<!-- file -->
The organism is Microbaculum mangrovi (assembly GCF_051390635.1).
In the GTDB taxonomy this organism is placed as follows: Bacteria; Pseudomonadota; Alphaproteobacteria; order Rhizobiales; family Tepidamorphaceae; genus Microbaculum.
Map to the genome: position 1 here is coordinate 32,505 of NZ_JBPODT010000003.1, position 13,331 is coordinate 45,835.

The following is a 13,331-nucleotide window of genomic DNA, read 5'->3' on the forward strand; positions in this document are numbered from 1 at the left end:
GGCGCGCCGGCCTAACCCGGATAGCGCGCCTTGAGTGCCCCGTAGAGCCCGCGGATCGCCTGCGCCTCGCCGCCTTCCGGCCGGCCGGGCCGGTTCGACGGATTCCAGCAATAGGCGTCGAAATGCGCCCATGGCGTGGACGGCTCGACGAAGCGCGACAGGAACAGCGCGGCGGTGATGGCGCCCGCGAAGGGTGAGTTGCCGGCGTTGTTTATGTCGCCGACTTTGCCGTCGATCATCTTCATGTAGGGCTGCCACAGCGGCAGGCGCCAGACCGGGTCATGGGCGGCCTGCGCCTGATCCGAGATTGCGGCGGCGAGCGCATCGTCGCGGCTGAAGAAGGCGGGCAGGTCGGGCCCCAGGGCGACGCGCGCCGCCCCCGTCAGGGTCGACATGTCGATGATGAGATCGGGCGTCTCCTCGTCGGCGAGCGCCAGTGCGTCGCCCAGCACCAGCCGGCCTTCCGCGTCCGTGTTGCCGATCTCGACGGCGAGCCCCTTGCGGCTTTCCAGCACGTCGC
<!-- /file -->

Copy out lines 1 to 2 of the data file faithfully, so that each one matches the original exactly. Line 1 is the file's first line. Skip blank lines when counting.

The organism is Microbaculum mangrovi (assembly GCF_051390635.1).
In the GTDB taxonomy this organism is placed as follows: Bacteria; Pseudomonadota; Alphaproteobacteria; order Rhizobiales; family Tepidamorphaceae; genus Microbaculum.